These figures make it only too clear that ACE is England’s largest single funder of arts and culture. But for reasons best known to itself, ACE has chosen instead to present a chart showing historic average funding levels dating back to 2005/6. They tell the opposite story – that ACE is not England’s largest single funder of arts and culture. Curious.
The value of Strategic Touring funds
When reporting research findings, it’s good practice to quote actual numbers – ‘concrete numbers, just like the ones you use every day to check if you’ve lost a kid on a coach trip or got the right change in a shop,’ says Goldacre. I agree. Percentages, or anything even slightly technical or processed, won’t necessarily tell the same story. In this case, the bar chart of percentages on page 10 reveals that ‘While organisations with London postcodes received 42% of the financial value of [ACE’s] strategic touring programme, only 8% of the value was delivered there.’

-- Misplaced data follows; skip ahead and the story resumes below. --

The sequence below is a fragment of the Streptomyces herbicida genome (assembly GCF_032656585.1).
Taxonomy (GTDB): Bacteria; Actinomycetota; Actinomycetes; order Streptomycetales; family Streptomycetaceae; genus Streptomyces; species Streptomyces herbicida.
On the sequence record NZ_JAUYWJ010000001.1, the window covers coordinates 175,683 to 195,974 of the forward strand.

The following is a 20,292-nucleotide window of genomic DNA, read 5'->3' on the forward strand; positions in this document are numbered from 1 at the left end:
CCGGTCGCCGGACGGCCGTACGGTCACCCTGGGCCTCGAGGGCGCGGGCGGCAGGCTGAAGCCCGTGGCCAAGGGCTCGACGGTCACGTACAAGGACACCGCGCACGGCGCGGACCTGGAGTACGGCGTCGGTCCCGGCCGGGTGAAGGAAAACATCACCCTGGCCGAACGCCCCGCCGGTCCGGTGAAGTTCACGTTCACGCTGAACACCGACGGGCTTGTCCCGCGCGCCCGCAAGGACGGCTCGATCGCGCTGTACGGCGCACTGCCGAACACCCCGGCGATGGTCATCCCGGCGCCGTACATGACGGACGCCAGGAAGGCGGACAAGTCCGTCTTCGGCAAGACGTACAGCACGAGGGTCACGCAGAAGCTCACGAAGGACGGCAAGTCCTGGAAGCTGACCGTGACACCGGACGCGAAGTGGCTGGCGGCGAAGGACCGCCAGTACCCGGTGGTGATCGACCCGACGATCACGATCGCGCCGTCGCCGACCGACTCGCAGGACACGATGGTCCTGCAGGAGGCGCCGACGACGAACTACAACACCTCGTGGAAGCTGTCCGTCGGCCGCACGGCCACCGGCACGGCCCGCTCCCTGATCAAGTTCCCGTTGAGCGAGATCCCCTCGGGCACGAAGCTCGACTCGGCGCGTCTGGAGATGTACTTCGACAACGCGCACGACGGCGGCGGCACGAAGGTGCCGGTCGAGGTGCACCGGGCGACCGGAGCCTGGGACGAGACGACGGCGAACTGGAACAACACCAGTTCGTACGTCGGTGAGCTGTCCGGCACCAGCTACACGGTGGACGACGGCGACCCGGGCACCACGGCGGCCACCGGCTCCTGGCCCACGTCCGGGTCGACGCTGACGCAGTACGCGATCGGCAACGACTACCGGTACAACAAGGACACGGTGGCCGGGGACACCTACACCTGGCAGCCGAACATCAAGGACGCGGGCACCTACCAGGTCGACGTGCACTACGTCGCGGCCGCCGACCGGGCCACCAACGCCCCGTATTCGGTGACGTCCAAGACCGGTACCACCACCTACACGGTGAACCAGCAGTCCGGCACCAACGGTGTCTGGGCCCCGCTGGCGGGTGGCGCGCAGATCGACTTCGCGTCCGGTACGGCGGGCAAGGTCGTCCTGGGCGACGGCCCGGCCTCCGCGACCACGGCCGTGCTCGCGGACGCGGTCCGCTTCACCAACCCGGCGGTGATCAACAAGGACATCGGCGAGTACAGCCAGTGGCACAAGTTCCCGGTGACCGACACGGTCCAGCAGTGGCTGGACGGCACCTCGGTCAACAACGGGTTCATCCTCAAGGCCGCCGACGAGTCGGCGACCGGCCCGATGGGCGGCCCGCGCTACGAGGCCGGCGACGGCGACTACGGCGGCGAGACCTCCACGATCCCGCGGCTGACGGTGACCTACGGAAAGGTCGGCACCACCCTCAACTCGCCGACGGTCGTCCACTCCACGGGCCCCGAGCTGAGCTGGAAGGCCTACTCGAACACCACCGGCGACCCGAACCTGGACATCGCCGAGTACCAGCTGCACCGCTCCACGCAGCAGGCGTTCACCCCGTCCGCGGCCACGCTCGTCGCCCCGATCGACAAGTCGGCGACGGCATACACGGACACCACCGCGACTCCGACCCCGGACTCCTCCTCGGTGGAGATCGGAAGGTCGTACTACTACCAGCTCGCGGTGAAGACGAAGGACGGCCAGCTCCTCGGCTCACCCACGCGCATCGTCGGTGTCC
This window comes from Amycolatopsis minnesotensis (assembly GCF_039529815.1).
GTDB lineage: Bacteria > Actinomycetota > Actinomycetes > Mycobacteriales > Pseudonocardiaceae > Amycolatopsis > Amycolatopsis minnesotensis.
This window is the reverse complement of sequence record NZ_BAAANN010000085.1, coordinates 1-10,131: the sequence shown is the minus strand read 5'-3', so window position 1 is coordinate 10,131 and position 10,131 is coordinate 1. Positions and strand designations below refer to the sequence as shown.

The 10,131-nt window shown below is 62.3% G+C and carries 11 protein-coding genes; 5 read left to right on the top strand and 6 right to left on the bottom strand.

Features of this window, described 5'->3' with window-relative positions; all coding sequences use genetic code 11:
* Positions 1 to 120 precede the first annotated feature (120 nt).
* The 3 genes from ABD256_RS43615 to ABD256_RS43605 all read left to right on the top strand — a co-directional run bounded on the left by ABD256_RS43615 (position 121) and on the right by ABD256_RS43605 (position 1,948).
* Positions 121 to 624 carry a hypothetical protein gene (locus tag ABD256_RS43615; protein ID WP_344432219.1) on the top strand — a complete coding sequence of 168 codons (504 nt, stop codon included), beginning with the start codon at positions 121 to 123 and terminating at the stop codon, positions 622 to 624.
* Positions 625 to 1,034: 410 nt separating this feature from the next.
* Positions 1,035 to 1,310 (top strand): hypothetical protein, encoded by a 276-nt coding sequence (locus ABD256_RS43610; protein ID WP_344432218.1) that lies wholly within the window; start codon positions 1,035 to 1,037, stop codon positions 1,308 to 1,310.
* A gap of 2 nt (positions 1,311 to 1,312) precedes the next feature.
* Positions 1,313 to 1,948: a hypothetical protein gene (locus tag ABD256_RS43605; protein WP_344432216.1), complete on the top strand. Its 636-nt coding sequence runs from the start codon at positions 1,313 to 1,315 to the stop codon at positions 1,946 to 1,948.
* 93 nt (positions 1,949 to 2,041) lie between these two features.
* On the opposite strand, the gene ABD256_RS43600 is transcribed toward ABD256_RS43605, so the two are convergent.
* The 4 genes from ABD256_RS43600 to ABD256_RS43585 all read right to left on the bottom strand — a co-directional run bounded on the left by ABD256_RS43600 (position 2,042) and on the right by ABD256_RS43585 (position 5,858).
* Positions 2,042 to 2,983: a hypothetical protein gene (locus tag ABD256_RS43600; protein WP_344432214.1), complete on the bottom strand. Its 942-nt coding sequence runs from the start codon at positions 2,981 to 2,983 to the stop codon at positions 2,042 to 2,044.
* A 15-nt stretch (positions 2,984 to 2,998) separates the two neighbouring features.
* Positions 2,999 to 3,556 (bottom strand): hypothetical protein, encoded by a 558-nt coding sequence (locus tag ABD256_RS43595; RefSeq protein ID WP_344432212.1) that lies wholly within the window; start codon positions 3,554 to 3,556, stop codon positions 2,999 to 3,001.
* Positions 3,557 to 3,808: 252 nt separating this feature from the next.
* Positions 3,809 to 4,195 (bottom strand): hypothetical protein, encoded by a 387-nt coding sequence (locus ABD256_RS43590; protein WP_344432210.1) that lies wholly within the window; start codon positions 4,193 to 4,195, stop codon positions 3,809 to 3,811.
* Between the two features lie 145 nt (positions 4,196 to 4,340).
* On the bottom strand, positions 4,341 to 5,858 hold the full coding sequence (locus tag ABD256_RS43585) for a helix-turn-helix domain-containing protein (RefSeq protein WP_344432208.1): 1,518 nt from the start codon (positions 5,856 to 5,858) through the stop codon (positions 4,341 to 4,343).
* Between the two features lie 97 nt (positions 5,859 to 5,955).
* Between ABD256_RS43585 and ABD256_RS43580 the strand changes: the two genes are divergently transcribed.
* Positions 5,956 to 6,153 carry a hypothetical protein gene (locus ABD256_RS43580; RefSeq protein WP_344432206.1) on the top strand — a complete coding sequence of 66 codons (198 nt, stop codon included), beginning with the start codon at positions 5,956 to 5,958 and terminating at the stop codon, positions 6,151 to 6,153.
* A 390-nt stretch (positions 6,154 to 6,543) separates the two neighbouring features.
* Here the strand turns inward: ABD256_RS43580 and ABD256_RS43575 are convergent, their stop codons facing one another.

But let’s take another look at this in the context of the amount of money involved – a total of £24m over two years. In ‘concrete numbers’, during that period ACE’s Strategic Touring programme distributed just over £10m to London organisations, while Londoners actually benefited from this fund to the tune of just under £2m. That’s roughly £8m, or £4m a year, leaving London. Why not tell it how it is? Because, it seems, in the context of ACE annual expenditure totalling £760m, it’s not such an exciting story.
Who is engaged?
Charts and diagrams typically flag up what a report’s author really wants us to pay attention to and This England is no different. But I started to unpick some of the numbers that aren’t represented in the pictures. Based on the government’s ‘Taking Part’ statistics, we are told on page 11 that ‘between 2005/6 and 2012/13, the highest rates of increase in arts engagement were among people living in the North West, Yorkshire and Humberside, East Midlands and East of England, historically places of lower engagement. This is a major achievement.’